5. i probably wouldn’t have done anything and wouldn’t have thought much about it later.

    cheers,
    jude

  6. I’d probably feel awkward, walk away, get 50m down the street, do a u-turn, walk back, ask the girl if everything was OK and whether there was any way that I could help, offering to buy her a drink and bite and give her a free set of ears for as long as I thought it was of help. After that, who knows where these things can lead …

  7. If I didn t know her, I would have tried talking to her I guess, and then if this didnt work, I would have talked to the other guys to find out if they knew anything about her, and then I would have felt hesitant because of the guard (I dont like the Powers), and then I guess I would have left, depending on what I could find out from the situation. I wouldn’t know what to do else, if I couldn’t find out where she lived etc. My temptation would also have been just to avoid the situation, but I think by now I would have resisted this impulse. At the same time I know a few people that behaves like this sometimes due to drugs and mental illness, and when it’s not something that can or even needs to be fixed in the very situation. Sometimes a little time and some food and to be helped to calm down a bit takes something of the desperation out of the situation.

    I usually get insecure when trying to respond to people with psychosis. We recently had a guy staying with us for a couple of days whom most people would say has this diagnosis. He is (has been?) a follower of Jesus and a primitivist (living in a hole in the ground in the woods), but know he’s been adopted by the animals and sometimes behaves like an animal. His tendency is to be threatening (although non-violent, as far as I can tell) to other people because of his behaviour, but he hates and fears the authoritites and the institutions, and don’t want to be locked up. I tried to offer him to follow him to the hospital, but he refused. Hard to know what to do.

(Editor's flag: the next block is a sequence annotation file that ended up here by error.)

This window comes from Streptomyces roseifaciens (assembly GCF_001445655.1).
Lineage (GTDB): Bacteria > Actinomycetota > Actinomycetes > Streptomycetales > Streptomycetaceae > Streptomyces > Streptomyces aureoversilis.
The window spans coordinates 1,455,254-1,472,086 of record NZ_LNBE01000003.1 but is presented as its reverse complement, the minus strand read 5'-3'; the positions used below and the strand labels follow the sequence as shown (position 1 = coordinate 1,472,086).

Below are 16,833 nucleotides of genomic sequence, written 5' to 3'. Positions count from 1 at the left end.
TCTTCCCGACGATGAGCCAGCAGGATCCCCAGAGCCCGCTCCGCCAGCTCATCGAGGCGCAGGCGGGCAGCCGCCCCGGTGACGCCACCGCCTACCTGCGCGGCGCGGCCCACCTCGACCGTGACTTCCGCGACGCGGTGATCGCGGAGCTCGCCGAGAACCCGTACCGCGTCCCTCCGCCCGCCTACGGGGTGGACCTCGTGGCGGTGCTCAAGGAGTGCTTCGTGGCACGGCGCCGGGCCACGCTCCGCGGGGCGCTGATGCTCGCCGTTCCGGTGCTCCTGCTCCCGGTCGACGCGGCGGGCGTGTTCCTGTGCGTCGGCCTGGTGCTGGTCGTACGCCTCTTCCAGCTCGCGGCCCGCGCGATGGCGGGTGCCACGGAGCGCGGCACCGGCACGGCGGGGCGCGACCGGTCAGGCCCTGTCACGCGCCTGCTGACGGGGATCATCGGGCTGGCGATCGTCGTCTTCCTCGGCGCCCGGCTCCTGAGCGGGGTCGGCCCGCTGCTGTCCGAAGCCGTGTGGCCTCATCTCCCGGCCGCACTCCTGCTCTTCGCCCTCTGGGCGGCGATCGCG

8. If I had an IPhone, I would have checked this blog, chosen the best one (or mix of ones) posted here and proceeded.

    But pretending I can think on my feet and not freeze:

    I would observe and see if it might be helpful for me to be involved as a conversation partner (eight’s a party as you found out).

    It is in these situations that you want a non-governmental neighborhood organization around that knows the people with compassion and commitment. I would call this imaginary organization and ask them if they knew her and, if they did, if they had someone who could come down. (this mythical organization would also have grass root connections to places where she could find more long term help, if that was a possibility).

    joel

  9. I would have prayed

  10. i would also observe for a bit ….. both to give me some time to come fully present to the situation and to process my own tensions. ultimately, i would have touched the girl’s elbow. that may sound really weird ….. but i wonder if talking to her, asking her if i could help …. just seems like it wouldn’t be very effective. i have some family members who live with some interesting realities, and i have found that a physical connection can communicate more than words – but a physical connection that won’t startle or cross personal space boundaries. so i would have tried that and then waited to see if that opened the way for some kind of connection. it might seem to me that somehow penetrating the isolation of the moment is the priority.
    but who knows …. maybe that would have earned me getting decked in the head ….

  11. I would have seen that the security guard was not helpful and thought that he was an idiot. Then I would think to myself who am I to think that I could ‘fix’ this woman with serious psychosis and then walked away.